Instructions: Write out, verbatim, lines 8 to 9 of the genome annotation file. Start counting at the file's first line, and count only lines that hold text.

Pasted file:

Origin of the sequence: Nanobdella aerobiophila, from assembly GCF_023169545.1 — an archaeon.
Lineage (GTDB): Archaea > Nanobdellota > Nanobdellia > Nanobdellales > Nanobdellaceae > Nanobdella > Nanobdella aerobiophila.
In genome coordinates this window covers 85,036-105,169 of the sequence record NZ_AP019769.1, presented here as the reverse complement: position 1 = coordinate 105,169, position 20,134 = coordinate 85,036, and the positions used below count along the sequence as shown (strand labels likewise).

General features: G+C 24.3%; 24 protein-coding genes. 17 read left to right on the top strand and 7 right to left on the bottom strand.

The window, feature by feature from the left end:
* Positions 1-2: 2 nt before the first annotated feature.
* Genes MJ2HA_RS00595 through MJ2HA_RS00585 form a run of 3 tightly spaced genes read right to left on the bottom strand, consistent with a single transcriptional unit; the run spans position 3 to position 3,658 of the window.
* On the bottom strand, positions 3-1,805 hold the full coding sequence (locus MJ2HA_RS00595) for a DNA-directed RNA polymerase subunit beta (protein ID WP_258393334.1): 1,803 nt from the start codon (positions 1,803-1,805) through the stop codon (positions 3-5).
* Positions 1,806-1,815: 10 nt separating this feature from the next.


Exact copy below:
* On the bottom strand, positions 3-1,805 hold the full coding sequence (locus MJ2HA_RS00595) for a DNA-directed RNA polymerase subunit beta (protein ID WP_258393334.1): 1,803 nt from the start codon (positions 1,803-1,805) through the stop codon (positions 3-5).
* Positions 1,806-1,815: 10 nt separating this feature from the next.